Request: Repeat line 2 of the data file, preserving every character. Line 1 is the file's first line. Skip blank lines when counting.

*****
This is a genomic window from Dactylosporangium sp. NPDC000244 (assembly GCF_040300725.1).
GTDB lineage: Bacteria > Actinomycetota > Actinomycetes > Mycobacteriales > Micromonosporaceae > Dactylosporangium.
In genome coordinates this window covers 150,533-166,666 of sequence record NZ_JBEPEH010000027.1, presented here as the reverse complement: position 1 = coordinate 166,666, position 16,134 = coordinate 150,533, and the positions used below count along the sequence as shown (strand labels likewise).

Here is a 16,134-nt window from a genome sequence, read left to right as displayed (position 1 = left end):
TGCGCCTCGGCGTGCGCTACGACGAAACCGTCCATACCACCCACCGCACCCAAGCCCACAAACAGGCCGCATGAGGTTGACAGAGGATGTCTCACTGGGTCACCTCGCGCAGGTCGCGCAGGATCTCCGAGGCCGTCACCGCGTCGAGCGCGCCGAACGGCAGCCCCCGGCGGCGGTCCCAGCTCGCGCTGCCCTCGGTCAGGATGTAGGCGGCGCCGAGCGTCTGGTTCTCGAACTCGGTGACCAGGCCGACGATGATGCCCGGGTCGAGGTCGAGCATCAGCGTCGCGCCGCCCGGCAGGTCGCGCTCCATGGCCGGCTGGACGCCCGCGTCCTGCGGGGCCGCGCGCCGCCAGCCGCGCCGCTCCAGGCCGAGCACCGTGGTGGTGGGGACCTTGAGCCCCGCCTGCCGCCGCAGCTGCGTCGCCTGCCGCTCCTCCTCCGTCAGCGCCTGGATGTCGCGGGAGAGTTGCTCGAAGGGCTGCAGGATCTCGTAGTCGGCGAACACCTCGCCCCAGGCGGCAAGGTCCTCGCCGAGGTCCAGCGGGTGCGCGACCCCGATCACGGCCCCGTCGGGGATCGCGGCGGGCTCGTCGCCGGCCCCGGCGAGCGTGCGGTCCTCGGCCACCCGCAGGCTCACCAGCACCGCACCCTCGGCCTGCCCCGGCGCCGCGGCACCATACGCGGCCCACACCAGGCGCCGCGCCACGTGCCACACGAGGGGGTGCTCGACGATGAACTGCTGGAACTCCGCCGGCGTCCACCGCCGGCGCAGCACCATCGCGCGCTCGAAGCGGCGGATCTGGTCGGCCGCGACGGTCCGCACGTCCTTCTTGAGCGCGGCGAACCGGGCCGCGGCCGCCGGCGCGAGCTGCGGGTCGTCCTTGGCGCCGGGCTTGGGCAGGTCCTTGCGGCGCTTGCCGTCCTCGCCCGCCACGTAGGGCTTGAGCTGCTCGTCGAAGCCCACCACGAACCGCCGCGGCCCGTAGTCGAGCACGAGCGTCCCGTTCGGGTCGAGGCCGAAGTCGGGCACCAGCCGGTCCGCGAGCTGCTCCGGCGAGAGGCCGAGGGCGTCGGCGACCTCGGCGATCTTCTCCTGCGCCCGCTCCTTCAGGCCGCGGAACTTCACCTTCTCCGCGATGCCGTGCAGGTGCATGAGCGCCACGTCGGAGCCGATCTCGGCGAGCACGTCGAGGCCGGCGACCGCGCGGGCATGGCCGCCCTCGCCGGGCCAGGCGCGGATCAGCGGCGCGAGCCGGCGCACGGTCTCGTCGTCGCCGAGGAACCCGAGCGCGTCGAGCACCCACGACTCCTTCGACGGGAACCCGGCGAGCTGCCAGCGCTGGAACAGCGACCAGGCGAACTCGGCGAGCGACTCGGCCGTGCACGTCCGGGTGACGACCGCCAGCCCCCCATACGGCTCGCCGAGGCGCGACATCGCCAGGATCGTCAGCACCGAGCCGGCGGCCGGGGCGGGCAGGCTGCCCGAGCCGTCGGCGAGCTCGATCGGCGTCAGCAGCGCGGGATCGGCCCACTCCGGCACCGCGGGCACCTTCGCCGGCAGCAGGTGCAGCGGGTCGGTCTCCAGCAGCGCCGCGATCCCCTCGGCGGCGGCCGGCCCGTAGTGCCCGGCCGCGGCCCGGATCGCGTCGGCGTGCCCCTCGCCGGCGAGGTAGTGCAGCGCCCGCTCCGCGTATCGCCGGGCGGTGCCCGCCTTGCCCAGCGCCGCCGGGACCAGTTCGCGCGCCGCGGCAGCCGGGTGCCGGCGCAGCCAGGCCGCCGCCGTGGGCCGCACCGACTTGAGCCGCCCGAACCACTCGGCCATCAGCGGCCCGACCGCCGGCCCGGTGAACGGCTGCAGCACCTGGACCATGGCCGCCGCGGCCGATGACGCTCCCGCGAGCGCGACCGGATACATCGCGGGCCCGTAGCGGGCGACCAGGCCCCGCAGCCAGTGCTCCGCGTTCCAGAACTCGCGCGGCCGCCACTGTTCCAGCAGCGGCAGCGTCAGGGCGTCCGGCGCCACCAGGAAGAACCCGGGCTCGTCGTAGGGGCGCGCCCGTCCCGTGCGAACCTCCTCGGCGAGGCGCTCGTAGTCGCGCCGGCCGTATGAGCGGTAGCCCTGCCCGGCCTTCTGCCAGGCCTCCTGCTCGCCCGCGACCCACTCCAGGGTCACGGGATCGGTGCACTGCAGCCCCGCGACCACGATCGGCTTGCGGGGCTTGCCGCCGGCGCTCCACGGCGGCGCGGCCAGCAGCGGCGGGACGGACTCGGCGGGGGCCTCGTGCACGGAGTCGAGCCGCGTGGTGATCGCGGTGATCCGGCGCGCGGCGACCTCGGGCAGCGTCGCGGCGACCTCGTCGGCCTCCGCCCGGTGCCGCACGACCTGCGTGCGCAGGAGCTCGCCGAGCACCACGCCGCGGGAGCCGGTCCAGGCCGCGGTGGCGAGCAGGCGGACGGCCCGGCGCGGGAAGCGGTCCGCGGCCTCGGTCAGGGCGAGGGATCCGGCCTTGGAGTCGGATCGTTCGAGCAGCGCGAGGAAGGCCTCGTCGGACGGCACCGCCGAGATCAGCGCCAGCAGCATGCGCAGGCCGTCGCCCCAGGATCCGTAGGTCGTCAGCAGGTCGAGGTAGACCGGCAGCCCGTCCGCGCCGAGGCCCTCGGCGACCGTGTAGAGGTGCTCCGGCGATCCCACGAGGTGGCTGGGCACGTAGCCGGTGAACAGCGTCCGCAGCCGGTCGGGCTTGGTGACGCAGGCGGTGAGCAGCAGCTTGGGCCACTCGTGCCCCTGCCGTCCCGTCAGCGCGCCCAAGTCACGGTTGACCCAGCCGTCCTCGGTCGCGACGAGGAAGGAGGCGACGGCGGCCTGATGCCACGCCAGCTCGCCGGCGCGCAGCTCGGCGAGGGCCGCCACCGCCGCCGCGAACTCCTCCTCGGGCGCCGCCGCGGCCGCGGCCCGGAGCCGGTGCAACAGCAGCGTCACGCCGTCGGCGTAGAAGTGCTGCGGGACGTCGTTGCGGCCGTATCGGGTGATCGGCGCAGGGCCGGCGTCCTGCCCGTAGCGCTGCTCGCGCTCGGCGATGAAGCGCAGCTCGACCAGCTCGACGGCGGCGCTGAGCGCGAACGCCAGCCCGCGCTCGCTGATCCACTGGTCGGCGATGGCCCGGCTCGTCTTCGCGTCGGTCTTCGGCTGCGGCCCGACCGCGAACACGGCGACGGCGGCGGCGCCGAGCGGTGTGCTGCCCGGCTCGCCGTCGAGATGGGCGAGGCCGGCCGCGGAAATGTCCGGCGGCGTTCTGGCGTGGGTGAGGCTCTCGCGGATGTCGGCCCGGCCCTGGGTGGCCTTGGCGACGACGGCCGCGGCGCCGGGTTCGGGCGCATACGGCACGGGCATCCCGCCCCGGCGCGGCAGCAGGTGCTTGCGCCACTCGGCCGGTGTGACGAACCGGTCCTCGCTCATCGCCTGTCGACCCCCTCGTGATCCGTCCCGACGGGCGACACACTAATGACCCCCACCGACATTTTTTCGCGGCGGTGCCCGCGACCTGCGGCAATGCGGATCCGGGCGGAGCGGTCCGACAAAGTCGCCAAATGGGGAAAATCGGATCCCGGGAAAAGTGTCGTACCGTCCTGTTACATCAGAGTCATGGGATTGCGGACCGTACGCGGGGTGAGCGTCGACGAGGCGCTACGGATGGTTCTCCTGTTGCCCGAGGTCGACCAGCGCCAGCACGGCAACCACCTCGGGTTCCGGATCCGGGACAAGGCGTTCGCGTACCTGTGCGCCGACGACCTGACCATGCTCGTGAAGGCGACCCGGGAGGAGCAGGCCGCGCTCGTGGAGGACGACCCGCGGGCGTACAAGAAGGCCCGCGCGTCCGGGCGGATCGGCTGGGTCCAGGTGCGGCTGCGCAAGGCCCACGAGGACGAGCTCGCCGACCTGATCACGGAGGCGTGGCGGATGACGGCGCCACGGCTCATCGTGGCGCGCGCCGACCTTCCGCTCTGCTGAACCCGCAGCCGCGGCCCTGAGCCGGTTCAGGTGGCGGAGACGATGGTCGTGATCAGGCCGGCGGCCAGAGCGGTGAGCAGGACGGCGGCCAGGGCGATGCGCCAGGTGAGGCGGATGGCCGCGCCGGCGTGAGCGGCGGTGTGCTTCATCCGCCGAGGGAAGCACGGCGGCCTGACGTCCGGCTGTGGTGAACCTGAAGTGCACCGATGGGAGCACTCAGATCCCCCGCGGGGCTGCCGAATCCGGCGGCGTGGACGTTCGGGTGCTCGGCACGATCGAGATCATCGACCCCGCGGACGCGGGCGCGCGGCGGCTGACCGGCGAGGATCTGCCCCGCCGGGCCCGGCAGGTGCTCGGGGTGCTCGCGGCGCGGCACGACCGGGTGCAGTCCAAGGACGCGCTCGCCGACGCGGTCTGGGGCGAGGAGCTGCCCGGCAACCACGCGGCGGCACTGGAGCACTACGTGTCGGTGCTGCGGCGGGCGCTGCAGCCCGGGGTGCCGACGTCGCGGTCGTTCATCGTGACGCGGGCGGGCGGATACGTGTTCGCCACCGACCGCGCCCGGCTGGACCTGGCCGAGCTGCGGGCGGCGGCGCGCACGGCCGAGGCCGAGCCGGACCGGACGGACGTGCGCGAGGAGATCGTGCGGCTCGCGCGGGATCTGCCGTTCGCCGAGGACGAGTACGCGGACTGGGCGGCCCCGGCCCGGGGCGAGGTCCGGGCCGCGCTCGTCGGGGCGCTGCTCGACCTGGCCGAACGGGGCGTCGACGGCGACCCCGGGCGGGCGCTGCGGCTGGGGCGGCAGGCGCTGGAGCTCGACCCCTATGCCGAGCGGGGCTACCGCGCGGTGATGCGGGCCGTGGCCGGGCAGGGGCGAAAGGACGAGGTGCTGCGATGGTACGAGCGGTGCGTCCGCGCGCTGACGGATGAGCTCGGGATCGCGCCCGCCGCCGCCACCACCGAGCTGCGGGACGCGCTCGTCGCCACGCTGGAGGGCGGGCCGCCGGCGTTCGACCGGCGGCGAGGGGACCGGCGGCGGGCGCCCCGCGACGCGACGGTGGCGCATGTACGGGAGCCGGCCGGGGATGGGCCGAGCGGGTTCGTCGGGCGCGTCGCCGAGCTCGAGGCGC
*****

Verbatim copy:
GTDB lineage: Bacteria > Actinomycetota > Actinomycetes > Mycobacteriales > Micromonosporaceae > Dactylosporangium.